HIGH The multiplayer.
LOW The battery in my controller going dead while playing the multiplayer.
WTF Everything about the game other than the multiplayer.
Killzone 2 was one of the most hyped games to be released on the PlayStation 3. It first debuted at E3 2005 when Sony (along with Killzone's developer Guerrilla Games) showed a brief trailer showcasing superb visuals unmatched by anything seen in video games. Since then more and more footage of the game was released and the hype built up to a point where one could not mention the name PlayStation anywhere near a gaming community without the name Killzone 2 being mentioned. The game finally released in February 2009 and was revealed to be (in my personal opinion) a big disappointment.
This statement may come as a surprise to anyone on my PlayStation Network (PSN) friends list, as Killzone 2 has undoubtedly appeared next to my name more so than any other game since its release. This fact I can't deny for I have become quite addicted to the online multiplayer. While the game modes themselves are nothing special, five team-based modes that are found in most shooters: Deathmatch, Capture and Hold, Assassination, Search and Destroy, Search and Retrieve, and a mode called Warzone that strings the five together into one match, the game's use of the badge and ribbon perk system provides an almost role-playing game (RPG) like experience. While most of the mainstream shooters today offer some kind of perk system for their multiplayer, I find this one to be the most intriguing since its perk system has its own perk system.
The system is simple: complete mission objectives to earn experience to level up and a new badge is unlocked with each level bringing special abilities with it. Unlike the perks from other games I've played where the abilities are mostly increases in accuracy or speed of movement, the abilities presented here can be game changing (such as the abilities to disguise oneself as the enemy, summon flying sentry bots, or even turn invisible while sitting perfectly still.) The system starts getting interesting when the concept of ribbons are introduced (the perks within the perks). When a player performs a certain action a certain number of times a ribbon is rewarded. When a certain number of the same ribbon is collected, a new badge and/or ability is unlocked further intensifying the RPG-like feel. A good example of this is how a player unlocks the magnum side arm. When a player gets a certain number of kills using a side arm, they receive a ribbon. When ten of those ribbons are collected the magnum is unlocked.
While the online aspect of the game is in fact a match made in heaven for someone who is a big fan of both shooters and RPGs as I am, the problem I have with Killzone 2 is not with the multiplayer, but with the game itself. It's not that Guerrilla didn't deliver on its promises; Killzone 2 does in fact contain visuals very close to matching the E3 trailer, and even sets a new standard for enemy AI to boot. No, my disappointment lies in the fact that Killzone 2 suffers from an identity crisis. Instead of developing a clever story line or inventing a new and exciting gameplay mechanic that sets itself apart from its competitors, Killzone 2 does nothing more than tell the player to go to this spot and blow this up while killing the same enemies over and over. There is a little variation sprinkled here and there where the player will have to man a turret or drive a tank, but these moments are so pointless and out of place that they seem to be nothing more than a petty attempt to match competing games from the genre.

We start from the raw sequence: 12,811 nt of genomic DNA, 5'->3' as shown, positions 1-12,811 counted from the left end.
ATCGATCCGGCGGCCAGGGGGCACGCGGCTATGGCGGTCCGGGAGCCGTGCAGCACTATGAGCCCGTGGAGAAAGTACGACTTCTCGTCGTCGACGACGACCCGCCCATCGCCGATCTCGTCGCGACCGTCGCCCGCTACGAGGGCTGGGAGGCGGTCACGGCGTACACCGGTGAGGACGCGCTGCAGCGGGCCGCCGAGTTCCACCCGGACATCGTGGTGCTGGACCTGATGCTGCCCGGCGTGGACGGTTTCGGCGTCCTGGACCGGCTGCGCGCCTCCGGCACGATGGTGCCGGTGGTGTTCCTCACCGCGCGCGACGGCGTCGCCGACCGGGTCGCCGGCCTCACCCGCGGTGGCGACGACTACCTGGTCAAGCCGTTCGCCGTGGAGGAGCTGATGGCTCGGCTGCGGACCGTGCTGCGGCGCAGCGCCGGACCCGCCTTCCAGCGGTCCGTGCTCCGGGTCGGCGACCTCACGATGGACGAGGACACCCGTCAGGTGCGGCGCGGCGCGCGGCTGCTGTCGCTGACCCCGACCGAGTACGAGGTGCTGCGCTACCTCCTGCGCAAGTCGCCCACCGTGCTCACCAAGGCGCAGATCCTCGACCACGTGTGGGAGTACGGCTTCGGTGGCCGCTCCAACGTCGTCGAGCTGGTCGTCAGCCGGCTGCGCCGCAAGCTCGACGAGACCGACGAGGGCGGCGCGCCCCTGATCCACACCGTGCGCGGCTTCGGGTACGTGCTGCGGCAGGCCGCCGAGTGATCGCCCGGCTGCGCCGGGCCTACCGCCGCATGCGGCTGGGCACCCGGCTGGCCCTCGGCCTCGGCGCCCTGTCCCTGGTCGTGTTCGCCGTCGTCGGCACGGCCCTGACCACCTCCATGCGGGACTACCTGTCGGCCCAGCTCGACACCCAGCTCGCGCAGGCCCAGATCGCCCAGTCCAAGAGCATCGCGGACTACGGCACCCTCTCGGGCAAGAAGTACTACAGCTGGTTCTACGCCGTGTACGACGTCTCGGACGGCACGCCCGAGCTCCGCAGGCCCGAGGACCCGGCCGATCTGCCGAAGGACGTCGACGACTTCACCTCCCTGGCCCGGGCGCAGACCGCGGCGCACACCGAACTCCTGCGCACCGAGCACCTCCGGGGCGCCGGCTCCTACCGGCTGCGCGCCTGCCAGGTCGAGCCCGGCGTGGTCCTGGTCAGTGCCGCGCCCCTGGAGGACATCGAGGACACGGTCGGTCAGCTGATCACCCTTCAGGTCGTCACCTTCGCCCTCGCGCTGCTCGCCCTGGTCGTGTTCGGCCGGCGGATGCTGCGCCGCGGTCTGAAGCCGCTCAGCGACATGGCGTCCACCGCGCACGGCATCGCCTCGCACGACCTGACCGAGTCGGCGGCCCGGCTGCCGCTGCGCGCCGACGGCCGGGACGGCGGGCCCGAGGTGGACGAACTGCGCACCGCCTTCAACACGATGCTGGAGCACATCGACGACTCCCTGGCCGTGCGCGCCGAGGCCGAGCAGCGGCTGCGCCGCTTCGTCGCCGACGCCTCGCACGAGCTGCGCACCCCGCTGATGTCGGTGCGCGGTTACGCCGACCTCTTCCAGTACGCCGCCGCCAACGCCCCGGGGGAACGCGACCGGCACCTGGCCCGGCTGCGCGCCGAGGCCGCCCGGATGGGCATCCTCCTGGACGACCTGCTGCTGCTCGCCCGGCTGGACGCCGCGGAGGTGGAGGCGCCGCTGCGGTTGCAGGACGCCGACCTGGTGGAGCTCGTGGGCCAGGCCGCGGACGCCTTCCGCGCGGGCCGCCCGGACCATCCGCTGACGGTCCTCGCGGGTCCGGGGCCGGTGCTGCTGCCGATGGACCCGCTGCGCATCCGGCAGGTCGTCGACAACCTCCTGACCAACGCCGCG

The sad part is that the story surrounding the Killzone series is good enough that it could easily set itself apart from the rest of the pack. It's just too bad that the game doesn't want to tell it. Sure, Killzone 2 starts off promising enough with an opening cinematic featuring a motivating speech from the enemy's leader before letting the player know that he is part of a squad that is being sent to capture said leader. The game even goes so far to show that there is a bond between the squad mates, but then seems to lose its train of thought as soon as the first mission begins. What little bit of story presented afterwards is barely enough to string the missions together, let alone keep the player interested. There are a few cinematics in the later half of the game that I'm sure would have had a big emotional impact if only the game would have properly developed the characters or plot. Because of the lack of story telling chops, these cut-scenes only offer a two to three minute break from the tedious gameplay and nothing more.
The lack of story telling combined with worn-out and tedious gameplay left me with the impression that Killzone 2 tries to assume the identity of its competitors but fails to come anywhere close. Every moment I spent in the campaign was met with nothing but boredom and frustration, but at least it has a superb multiplayer.
—by Coy Simmons
Disclosures: This game was obtained via retail store and reviewed on the PS3. Approximately 12 hours of play was devoted to single-player modes (completed 1 time) and over 100 hours of play to multiplayer modes.
Parents: According to the ESRB, this game contains blood and gore, intense violence, and strong language. The blood and violence is nothing more than your average shooter, but really strong language is used. Not for young children.
Deaf and Hard of Hearing: The game has subtitles for all dialogue. With the exception of a few profanities from the enemy, nothing will be missed.